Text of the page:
Any story by Evan Mora takes you on a trip of one sort or another, and “The Insatiable Travel Itch” does it very nearly literally. The travel and places are vividly depicted, and her frustration at the need to suppress her emotional and physical needs while in public serves to heighten the sexual tension to a deliciously erotic peak. Best of all, it’s true. Here she shares these feelings in depth:
“I love to travel. I love hopping on a plane or getting behind the wheel of a car and going somewhere I’ve never been. New sights, new sounds – and food! Don’t even get me started…
In my twenties I most often traveled with a guy, which was fairly unremarkable. And what I mean by that is that no one ever gave us a second glance. A guy and a girl traveling together is commonplace, no matter where you go.
Fast-forward a few years, and I’m living in downtown Toronto with my girlfriend. And because Toronto is a kick-ass city and Canada is a kick-ass country, nobody gives us much of a second glance here either.
But a curious thing happened the first time she and I traveled together. Some of it was tangible: we couldn’t go through customs together, despite living at the same address, because she wasn’t family. She wasn’t a sister or a cousin, so we had to go through separately. When I’d travelled with a guy, no one ever asked if he was my brother. The greater part of it though, is less tangible. It’s in the contemplative stare of waiters and hotel attendants and sometimes even other travelers. The stare that says: what are you to each other?
It drives me nuts.
When you’re on vacation, you want to celebrate your togetherness with your partner. You’re explorers! Or you’re beach lizards! Either way, you’re making memories, renewing and strengthening your bonds. Juxtaposing this heightened sense of togetherness with the circumspection required by being in a place where your relationship – your love – isn’t accepted is incredibly jarring to me.
I wrote the Insatiable Travel Itch very shortly after returning from the trip described in the story. But then it sat on my laptop for a long time. I know I’m writing about this from a very privileged position. What, for me, is a situation that I find frustrating on vacation, is but a fraction of what a great number of women (and men) face on a day to day basis. Not being able to go through customs together is a pain, but I can’t even imagine being denied access to a lover’s hospital bed because you’re not family. I can’t imagine not being able to share something as basic as the fact that I like women for fear that my job might be on the line. Or my personal safety. It isn’t a subject to treat lightly, and I know, to a degree, I do treat it lightly in this story.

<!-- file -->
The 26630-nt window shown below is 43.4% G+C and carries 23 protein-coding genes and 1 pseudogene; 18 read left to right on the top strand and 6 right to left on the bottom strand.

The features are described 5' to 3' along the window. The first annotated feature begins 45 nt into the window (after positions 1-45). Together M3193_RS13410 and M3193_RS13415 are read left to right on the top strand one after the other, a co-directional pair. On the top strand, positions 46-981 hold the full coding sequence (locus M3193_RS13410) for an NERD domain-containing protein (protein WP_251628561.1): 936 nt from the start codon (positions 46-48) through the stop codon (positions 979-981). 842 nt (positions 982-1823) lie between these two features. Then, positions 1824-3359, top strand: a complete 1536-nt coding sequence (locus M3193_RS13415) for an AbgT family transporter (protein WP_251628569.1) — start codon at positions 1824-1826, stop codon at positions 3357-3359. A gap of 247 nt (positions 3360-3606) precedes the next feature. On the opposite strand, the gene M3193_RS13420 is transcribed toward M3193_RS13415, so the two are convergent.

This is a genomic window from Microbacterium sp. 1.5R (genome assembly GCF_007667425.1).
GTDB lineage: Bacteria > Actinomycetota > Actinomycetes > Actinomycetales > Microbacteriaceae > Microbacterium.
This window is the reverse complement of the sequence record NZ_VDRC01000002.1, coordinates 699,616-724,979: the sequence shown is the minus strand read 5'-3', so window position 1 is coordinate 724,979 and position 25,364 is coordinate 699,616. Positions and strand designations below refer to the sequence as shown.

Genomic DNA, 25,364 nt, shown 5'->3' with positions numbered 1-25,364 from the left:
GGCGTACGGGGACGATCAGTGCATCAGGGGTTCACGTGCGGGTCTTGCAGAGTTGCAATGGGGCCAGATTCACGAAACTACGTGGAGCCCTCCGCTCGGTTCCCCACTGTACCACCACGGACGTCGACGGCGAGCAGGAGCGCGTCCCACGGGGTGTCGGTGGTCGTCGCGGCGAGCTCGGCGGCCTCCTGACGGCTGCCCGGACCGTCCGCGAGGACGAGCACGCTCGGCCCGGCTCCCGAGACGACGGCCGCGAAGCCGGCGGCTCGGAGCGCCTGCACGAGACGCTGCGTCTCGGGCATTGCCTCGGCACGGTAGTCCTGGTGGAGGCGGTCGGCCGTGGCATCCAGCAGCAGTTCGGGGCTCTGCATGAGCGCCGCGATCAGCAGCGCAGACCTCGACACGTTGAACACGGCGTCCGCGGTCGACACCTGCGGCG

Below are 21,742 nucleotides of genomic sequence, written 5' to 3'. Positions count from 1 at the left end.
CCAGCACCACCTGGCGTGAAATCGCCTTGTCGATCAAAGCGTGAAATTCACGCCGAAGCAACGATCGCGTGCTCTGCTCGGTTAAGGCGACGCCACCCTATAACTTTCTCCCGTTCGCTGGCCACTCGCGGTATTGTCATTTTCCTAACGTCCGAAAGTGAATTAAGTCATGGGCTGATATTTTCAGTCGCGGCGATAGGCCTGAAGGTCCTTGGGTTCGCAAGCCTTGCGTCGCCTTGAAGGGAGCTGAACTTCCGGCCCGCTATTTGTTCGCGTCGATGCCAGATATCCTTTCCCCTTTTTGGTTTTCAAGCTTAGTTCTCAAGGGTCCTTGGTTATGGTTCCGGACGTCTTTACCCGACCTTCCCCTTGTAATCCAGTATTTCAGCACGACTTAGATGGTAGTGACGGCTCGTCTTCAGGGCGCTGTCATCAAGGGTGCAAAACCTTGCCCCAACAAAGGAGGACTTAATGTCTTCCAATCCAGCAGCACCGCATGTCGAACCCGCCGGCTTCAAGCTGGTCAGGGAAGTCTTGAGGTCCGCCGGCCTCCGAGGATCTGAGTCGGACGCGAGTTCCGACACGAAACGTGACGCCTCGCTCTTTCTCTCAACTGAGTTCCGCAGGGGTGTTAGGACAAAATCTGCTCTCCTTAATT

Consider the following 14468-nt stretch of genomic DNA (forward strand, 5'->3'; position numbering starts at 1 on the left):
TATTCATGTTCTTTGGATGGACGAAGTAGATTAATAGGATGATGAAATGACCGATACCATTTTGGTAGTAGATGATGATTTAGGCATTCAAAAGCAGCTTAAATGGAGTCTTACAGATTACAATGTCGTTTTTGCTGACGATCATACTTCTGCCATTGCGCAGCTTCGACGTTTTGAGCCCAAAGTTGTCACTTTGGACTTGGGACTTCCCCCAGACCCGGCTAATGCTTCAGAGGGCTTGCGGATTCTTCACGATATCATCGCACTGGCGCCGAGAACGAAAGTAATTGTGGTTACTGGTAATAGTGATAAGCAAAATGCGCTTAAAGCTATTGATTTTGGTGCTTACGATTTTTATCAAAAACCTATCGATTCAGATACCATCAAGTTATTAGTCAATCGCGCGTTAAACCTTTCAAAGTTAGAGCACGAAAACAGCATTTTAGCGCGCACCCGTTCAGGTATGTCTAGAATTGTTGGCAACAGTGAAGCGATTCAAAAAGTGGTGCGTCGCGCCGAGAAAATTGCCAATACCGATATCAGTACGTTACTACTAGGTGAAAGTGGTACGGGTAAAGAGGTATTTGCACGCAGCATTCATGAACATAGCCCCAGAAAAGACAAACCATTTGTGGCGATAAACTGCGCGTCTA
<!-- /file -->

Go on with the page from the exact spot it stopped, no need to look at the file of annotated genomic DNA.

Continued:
Ultimately, I sent this story to Sacchi precisely because her call was for true stories. In this case, this is my truth. It isn’t a narrative intending to trivialize the fight for equality, but rather, an account of the experiences of one lucky Toronto writer and the curious manifestations of her desire.
And my girlfriend? She’s busy planning our next vacation…”
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June 3 Angel Propps: The Daddy I Didn’t Know I Needed
June 4 Destiny Moon: The Corruption of the Innocent Pornographer
June 5 Danielle Mignon: Are You My Mommy?
June 6 Charlotte Dare: Higher Learning
June 7 Dawn Mueller: Cockadoodledoo
June 8 Lynette Mae: Risking It All
June 9 Cheyenne Blue: Nurse Joan
June 10 Catherine Paulssen: Delinquents
June 11 M. Marie: Auto-Complete
June 12 Giselle Renarde: Ring of Roses
June 13 Mia Savage: Kat’s House
June 14 Dawn McKay: Hot Desert Nights
June 15 Allison Moon: Foxy and the Ridiculous Lesbian Orgy
June 16 Allison Wonderland: Guise and Dolls
June 17 Anna Watson: Tamago
June 18 Evan Mora: Insatiable Travel Itch
June 19 Catherine Henreid: Odds
June 20 H.M. Husley: Threesome
June 21 Jasmine Grimstead: Lost Batteries
June 22 Monica E. Moreno: Polvo de Hadas